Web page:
How to be a Responsible Traveller in Madagascar

How to be a Responsible Traveller in Madagascar

Responsible tourism is incredibly important in developing countries like Madagascar and every single person can make a difference when travelling – from simple things like not handing out sweets or money, to refusing to purchase forbidden items. Responsible tourism ensures that a destination retains its authenticity as a place that people want to return to. Equally beneficial for locals and visitors alike, travellers are choosing holidays and packages with a commitment to responsible tourism – although they may not be aware how they themselves can practice good habits and make the right decisions. As a tour operator dedicated to sustainability, we have created a list of tips specifically for travellers to Madagascar.

Here are some tips to help you be a responsible traveller:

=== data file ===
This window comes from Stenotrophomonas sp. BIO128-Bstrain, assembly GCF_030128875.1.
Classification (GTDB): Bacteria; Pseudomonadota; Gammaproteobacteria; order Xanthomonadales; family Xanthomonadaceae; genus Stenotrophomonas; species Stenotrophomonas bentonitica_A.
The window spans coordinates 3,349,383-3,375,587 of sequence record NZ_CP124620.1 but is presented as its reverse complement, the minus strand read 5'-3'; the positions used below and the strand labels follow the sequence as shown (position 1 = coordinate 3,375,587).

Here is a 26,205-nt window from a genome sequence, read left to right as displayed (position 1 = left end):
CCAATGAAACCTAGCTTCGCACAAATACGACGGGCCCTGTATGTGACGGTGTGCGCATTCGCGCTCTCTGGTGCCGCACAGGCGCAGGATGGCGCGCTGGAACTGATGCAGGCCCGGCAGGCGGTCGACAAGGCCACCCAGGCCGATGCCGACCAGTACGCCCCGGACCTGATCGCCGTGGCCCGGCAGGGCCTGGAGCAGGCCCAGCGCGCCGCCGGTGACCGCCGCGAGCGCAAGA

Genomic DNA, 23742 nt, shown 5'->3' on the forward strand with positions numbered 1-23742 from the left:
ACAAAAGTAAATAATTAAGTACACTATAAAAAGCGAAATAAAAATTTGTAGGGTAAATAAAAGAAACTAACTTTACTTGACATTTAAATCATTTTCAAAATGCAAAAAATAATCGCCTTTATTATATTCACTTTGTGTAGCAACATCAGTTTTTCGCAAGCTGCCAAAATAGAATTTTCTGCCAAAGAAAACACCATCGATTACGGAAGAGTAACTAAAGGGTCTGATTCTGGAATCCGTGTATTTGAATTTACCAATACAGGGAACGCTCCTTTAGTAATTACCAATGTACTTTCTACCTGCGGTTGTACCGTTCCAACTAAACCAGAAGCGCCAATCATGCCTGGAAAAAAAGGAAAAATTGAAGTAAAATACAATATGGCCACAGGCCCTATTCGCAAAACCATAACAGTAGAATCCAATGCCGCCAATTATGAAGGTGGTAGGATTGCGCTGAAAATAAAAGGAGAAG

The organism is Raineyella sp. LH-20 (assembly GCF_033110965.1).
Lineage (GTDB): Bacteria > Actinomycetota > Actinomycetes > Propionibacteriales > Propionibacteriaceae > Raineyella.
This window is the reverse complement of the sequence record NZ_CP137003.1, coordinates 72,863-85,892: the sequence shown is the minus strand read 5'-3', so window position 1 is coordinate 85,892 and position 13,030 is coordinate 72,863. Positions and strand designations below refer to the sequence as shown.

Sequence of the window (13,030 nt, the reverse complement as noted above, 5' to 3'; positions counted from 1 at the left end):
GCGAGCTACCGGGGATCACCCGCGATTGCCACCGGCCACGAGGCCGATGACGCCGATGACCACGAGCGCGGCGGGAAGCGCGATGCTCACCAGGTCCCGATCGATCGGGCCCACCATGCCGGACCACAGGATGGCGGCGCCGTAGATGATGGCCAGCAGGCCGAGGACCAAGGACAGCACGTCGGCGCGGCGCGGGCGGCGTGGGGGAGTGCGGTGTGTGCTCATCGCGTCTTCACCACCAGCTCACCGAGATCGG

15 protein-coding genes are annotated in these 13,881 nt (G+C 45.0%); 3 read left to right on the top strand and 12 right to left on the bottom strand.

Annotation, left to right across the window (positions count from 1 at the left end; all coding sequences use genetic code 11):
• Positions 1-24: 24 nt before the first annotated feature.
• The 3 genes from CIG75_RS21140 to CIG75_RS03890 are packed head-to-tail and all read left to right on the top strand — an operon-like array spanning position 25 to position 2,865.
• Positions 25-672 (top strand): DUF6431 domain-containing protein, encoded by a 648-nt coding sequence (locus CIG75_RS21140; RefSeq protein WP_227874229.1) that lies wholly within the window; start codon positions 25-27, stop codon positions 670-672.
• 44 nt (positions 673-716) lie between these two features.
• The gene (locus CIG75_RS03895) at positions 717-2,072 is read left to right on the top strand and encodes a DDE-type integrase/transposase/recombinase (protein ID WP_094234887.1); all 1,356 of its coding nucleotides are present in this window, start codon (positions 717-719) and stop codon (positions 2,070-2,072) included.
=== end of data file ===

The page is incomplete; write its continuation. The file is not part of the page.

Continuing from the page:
1. Please do not hand out sweets, pens, money etc. at will.  This not only encourages begging and aggression from children, but also promotes expectancy well into later life.  If you want to positively give during your holiday, ask us to incorporate a visit to a school during your trip, or to arrange your donations to go to a school or hospital via your hotel.
  2. Purchase handcrafts from the makers in their respective villages if you can, rather than from a large craft shop in town.
  3. Spread your buying around various stalls, so that your money benefits many families rather than one.
  4. Remove all excess packaging before you arrive.  Recycling & responsible waste disposal is difficult in remote places.
  5. Buy local produce rather than imported goods.
  6. Do not buy products made from endangered species, hard woods or ancient artefacts.
  7. Use fresh water sparingly – it is very precious.
  8. Do not pick flora, remove seashells, or disturb wildlife.
  9. Learn basic phrases from the local language, such as “please”, “thank you”, and “can you help me?”  Travelling with respect earns you respect.
  10. Bargain fairly and with respect for the seller.  Be aware of the economic realities of where you are.  Haggling is the norm in many cultures, but don’t feel upset that as a visitor who potentially earns 100 times a local’s salary, you are expected to pay slightly more than the local price.

 

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